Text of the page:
To start, refined sugars (i.e. fructose, sucrose), sugar alcohols, and sugar substitutes were absent from the human diet for much of human history meaning we have not evolved to tolerate sugar in the amounts that many Americans are consuming today.

While there are many biological commonalities between sweetened diets and drugs of abuse, the addictive nature of sugar was largely unknown, which is why one study aimed to find out just how troublesome this substance may be… 

The findings clearly demonstrate that intense sweetness can surpass cocaine reward, even in drug-sensitized and -addicted individuals.

While sugar addiction is a real thing, there’s nothing wrong with a little sweet indulgence every now and then!

Like most things in life, it's all about balance.  

What many don't realize is how addicted to sugar they actually are.

And it's not an easy habit to kick.

For sake of this analogy, you can break a cocaine addiction by changing who you hang out with, but breaking up with sugar is painfully more difficult.

Think about it.

You can't go to a gas station, grocery store, or even office supply store without seeing the checkout isles lined with sugar-filled candy bars, sodas, and packaged foods.

And, the worst part?

The vast majority of "natural" and healthy foods that line our supermarket aisles are no different.

And, that shouldn't come as a surprise.

After all, just a handful of companies control the majority of our food supply.

If you really think Nestle, Coca-Cola, Proctor & Gamble, Unilever, Kraft, and Kellog have your best interest in mind and want the best for your health...think again.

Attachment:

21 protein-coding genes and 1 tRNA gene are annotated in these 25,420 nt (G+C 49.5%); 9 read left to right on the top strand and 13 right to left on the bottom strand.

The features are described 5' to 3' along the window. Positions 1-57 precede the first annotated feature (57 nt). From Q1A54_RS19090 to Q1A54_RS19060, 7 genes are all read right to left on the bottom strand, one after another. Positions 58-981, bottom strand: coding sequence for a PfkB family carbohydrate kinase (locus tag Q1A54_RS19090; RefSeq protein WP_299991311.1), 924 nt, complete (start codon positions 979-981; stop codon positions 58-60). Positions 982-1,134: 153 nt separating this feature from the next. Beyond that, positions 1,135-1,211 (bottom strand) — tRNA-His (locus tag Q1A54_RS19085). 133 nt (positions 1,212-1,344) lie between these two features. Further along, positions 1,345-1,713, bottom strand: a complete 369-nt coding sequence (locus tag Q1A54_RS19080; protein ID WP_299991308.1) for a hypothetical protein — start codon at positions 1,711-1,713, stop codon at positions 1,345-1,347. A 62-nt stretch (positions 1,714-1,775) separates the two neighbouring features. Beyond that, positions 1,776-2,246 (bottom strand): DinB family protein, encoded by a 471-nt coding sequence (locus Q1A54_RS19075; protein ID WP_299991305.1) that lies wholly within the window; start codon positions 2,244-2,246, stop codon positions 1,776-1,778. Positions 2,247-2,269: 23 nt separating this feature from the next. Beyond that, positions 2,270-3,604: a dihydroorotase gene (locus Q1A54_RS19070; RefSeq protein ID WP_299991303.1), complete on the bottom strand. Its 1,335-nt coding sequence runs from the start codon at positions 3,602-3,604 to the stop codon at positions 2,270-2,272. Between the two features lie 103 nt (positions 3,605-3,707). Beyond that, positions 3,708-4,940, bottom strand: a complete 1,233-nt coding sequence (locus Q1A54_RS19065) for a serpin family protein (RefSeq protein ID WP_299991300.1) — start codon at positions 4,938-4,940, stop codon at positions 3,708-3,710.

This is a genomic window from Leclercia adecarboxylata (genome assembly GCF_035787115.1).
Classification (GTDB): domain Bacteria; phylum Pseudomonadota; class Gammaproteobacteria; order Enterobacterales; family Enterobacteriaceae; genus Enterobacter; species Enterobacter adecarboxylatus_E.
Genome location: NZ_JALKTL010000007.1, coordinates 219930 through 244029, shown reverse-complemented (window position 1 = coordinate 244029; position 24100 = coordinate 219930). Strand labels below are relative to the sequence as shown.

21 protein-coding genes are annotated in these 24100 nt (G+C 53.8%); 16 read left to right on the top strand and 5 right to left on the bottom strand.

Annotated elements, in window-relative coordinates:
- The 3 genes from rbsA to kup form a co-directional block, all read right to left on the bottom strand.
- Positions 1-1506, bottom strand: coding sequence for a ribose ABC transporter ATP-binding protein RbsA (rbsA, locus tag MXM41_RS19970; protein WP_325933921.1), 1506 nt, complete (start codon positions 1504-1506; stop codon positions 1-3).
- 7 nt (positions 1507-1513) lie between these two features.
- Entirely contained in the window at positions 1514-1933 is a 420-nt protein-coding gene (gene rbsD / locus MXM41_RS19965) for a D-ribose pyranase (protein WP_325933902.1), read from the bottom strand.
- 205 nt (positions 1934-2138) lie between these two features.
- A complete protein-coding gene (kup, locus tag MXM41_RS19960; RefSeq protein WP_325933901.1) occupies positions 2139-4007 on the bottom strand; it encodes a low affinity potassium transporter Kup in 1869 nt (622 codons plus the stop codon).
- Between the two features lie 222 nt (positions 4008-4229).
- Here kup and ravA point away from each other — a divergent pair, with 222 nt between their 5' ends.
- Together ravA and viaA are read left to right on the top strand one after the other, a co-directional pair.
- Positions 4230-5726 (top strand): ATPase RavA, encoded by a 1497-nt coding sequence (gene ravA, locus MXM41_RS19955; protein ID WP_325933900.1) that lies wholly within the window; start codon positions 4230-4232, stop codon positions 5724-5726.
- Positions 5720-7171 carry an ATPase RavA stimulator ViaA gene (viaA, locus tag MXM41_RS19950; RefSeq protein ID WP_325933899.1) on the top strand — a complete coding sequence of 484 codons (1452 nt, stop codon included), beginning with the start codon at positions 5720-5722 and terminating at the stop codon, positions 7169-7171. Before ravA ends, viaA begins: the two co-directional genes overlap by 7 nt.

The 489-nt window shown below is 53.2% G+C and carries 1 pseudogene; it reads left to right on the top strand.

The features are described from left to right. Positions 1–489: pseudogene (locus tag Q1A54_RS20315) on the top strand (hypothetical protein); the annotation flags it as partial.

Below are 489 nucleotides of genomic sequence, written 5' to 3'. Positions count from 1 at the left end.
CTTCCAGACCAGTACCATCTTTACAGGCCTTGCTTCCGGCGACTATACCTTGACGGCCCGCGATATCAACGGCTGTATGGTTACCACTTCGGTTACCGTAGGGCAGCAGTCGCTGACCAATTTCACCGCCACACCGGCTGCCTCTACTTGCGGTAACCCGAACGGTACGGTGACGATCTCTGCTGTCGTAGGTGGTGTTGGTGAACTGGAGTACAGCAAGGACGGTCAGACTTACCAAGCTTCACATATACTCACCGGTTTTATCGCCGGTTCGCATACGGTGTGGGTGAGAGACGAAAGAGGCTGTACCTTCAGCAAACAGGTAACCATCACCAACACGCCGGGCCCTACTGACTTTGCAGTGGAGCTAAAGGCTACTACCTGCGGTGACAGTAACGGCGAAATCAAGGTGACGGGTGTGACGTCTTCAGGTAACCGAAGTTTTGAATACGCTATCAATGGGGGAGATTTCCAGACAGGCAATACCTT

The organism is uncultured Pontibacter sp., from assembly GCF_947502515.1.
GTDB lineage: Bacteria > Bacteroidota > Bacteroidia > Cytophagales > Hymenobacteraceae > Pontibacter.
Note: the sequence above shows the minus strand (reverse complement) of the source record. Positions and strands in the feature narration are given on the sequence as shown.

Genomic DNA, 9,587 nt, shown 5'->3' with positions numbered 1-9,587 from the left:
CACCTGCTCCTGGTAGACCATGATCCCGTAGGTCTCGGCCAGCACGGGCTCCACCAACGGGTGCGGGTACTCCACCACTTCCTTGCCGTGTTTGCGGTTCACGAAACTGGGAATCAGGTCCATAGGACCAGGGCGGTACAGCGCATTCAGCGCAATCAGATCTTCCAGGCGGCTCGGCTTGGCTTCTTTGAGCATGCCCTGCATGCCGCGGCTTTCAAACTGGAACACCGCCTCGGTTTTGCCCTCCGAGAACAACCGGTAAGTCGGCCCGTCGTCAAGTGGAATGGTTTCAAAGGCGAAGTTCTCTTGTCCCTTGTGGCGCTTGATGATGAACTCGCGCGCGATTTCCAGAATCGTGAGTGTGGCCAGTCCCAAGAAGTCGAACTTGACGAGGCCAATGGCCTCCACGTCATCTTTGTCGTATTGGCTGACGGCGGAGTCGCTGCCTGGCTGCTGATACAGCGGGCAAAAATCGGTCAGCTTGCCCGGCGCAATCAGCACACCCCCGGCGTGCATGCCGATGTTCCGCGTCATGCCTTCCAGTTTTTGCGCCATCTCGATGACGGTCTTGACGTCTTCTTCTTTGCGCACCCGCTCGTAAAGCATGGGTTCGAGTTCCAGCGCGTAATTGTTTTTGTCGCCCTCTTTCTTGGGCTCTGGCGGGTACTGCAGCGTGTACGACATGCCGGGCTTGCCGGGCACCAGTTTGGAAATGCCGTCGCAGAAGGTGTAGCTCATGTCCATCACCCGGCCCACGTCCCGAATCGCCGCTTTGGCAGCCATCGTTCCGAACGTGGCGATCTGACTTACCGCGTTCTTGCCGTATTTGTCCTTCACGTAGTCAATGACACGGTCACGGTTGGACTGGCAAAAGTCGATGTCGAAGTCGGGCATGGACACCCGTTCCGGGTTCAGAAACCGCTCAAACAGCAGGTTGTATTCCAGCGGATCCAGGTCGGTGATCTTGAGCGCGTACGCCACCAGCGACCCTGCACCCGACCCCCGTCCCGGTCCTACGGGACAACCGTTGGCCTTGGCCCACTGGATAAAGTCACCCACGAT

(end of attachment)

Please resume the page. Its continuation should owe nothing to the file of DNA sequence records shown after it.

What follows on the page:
Your dopamine sensors are constantly triggered and fuel your desire for junk food.

While no amount of willpower can withstand the endless temptation that we all face daily, a little education and changing the way you fuel your body can make a massive difference!

It starts by understanding that not all sugars are created equally.

Read to the end of the article to learn how to choose the best natural sugar alternatives for your health and lifestyle goals.


Is it possible to quit sugar altogether?


Technically yes, but it would prove quite challenging.  While it is possible to survive without sugar, sugars are the building blocks of carbohydrates, the most abundant type of organic molecules in living things, and the primary source of fuel for our bodies. 

What Are The Problems With Eating Too Much Sugar?

Blood sugar imbalances caused by excess sugar intake can manifest in different ways.

There are the obvious ones that take time to develop like insulin resistance, diabetes, and obesity.

Then there are the less obvious silent symptoms that often go overlooked or attributed to something else.

These silent symptoms do more damage than you may realize. 

Fluctuating mood swings, volatile energy levels, and unexplained inflammatory responses are more than just an annoying part of life.